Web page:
Rugby: Rugby-South Africa focused on getting up to speed with test rugby


CAPE TOWN (Reuters) – New South Africa coach Jacques Nienaber has few other plans for his country’s first game since winning the World Cup than to get players reacquainted with international rugby after 20 months without it.

The Springboks play Georgia in Pretoria on July 2 in the first of two tests before the British and Irish Lions tour.

“I think that first test will be, ‘let’s just used to international rugby again’,” Nienaber told a news conference on Monday as the world champions continued their preparations for the Lions at a training camp.

“For us it’s just let’s get used to the pace of the game, the physicality of the game, the small margins in international rugby, because it is going to be a lot different to club rugby.”

The COVID-19 pandemic caused a planned tour by Scotland to be cancelled and the South Africans to pull out of last year’s Rugby Championship against Argentina, Australia and New Zealand. There was also no traditional November tour to Europe.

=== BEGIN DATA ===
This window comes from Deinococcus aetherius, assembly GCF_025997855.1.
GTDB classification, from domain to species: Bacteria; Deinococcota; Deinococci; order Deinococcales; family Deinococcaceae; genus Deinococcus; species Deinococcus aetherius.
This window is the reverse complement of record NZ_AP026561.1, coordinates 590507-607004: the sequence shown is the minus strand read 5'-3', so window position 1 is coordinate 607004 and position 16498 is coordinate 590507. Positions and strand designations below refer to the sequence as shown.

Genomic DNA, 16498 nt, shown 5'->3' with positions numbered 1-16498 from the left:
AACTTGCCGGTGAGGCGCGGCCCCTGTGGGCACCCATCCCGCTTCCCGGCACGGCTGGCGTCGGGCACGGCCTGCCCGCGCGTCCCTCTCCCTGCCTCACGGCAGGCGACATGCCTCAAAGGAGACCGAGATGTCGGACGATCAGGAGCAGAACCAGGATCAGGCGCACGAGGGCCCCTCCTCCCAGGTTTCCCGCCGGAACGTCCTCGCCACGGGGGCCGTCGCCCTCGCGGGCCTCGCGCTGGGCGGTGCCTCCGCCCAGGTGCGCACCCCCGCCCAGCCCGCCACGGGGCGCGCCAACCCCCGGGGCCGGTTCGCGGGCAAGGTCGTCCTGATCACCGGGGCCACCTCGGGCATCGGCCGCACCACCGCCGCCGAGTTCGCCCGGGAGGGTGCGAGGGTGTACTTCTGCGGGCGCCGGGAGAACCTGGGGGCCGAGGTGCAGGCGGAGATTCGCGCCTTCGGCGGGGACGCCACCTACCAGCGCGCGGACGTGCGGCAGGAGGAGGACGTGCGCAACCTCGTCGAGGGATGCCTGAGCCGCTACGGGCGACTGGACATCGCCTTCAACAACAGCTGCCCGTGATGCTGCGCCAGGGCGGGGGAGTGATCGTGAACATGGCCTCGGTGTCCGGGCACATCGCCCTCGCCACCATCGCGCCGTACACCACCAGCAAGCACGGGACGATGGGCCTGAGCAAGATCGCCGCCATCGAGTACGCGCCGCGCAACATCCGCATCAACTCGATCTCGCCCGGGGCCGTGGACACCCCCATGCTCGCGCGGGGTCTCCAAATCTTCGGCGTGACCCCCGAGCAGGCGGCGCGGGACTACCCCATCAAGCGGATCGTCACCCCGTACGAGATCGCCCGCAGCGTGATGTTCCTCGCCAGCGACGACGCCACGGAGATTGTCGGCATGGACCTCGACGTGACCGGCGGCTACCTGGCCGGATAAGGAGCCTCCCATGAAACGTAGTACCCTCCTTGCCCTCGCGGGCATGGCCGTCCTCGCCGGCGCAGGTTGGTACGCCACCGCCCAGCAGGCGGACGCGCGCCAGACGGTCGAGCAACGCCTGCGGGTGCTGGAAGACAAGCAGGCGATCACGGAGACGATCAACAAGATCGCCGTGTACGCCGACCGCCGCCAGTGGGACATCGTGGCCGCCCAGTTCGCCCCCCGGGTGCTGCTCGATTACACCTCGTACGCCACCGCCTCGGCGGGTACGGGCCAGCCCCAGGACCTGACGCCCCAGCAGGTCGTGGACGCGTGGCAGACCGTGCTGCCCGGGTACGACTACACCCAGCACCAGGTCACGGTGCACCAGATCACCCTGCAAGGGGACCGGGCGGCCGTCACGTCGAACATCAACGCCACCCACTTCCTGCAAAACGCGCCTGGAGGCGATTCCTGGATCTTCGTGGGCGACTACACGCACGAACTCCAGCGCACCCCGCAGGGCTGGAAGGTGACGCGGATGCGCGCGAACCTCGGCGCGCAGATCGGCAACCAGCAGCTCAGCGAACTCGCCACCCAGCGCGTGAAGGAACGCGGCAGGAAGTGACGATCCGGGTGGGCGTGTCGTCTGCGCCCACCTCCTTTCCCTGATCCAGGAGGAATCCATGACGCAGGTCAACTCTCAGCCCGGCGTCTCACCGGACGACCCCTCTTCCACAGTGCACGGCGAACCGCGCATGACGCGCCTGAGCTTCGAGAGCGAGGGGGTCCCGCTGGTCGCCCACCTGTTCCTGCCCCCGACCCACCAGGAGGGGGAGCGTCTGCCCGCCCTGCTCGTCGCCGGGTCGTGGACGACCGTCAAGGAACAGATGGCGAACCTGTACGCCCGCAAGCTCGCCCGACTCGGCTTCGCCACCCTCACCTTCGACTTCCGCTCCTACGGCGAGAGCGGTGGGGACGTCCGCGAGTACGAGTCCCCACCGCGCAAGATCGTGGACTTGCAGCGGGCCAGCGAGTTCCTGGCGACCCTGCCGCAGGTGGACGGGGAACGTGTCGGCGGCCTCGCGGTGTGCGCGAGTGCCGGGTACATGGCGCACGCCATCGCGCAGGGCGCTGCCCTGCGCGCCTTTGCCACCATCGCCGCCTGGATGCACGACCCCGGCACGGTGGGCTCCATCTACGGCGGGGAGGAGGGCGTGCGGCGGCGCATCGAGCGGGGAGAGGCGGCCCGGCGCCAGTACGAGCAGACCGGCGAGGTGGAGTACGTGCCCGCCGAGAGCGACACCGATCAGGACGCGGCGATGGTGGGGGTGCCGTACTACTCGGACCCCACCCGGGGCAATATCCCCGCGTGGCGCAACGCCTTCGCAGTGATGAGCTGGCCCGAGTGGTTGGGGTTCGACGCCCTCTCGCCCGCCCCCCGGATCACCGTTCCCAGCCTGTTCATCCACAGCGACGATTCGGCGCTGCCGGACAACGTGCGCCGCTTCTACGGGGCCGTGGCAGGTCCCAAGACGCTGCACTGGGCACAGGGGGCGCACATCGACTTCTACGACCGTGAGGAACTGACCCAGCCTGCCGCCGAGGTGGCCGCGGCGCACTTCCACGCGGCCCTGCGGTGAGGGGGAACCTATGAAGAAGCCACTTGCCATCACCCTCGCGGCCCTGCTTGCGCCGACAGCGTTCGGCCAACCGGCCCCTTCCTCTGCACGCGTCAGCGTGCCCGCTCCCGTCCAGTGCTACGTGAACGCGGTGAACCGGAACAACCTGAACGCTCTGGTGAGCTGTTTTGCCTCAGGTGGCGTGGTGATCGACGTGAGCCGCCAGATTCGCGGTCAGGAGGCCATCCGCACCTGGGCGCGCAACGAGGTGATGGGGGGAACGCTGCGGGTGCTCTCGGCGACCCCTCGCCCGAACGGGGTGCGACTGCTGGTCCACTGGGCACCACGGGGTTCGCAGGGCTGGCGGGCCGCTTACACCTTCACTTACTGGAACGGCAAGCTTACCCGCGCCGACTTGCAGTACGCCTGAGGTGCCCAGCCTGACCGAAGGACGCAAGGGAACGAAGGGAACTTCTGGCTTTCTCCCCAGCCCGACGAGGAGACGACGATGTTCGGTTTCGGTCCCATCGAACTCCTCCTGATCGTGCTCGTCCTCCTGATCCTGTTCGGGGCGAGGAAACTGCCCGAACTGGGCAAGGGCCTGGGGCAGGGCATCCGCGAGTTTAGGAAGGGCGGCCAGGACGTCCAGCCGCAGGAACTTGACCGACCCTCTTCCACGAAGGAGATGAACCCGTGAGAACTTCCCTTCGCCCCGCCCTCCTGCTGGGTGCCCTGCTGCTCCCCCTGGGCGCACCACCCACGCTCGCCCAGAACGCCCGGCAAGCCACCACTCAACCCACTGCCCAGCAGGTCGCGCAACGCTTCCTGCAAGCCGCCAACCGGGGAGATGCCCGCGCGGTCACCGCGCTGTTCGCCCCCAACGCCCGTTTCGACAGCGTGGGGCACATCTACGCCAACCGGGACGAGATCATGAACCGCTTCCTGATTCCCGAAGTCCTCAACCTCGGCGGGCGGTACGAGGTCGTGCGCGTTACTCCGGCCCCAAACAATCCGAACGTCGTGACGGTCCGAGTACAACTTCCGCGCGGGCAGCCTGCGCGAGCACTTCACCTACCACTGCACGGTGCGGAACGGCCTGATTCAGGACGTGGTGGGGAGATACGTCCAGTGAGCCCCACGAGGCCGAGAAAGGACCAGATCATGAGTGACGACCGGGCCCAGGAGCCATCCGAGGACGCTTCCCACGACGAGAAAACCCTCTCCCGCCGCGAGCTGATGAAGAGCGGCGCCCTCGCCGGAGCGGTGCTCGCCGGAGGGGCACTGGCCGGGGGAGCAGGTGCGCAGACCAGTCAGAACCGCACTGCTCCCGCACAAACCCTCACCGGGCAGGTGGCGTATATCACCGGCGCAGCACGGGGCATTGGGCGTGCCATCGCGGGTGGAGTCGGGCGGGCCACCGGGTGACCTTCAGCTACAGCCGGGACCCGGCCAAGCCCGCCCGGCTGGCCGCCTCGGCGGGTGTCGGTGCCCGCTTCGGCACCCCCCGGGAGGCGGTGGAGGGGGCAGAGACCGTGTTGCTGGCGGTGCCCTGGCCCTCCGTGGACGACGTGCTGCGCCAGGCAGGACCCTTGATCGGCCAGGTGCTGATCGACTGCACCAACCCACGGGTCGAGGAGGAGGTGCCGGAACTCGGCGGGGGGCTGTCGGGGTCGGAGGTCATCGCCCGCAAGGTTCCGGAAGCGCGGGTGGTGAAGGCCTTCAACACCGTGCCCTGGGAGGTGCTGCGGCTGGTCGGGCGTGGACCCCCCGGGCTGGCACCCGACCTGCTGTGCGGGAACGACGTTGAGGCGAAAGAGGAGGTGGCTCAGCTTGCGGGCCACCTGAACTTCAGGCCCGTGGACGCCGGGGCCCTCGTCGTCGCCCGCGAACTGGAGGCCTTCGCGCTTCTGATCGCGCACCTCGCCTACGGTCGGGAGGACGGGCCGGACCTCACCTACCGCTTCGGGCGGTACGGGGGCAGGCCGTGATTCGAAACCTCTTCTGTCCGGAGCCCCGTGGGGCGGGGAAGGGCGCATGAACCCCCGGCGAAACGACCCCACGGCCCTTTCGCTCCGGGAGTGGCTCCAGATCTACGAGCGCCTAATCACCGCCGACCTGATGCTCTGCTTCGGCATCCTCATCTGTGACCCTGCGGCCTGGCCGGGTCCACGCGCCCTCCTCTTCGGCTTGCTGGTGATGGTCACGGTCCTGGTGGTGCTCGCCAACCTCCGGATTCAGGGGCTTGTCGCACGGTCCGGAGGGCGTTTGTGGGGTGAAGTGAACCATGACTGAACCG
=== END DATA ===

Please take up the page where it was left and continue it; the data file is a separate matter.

The test against Georgia will be their first match since they won the World Cup, beating England 32-12 in Yokohama on Nov. 2, 2019.

South Africa host the first test at Loftus Versfeld and the second at Ellis Park in Johannesburg seven days later. They have three tests against the Lions on successive Saturdays between July 24 and Aug. 7.

The majority of South Africa’s players have been restricted to domestic competition over the last year but there is also a sizeable contingent of Boks, who play at clubs in England, Ireland, France and Japan, and have been selected in a large squad for the Lions series.

The Toulouse-based duo of Cheslin Kolbe and Rynhardt Elstadt will miss the first test against Georgia after their club progressed to the Top 14 final on June 25.

“They will hopefully be getting into South Africa either on Monday or Tuesday thereafter. We will be playing that Friday, so that will leave them very little time to get back into the mix and our way of doing things,” Nienaber said.

(Editing by Ed Osmond)

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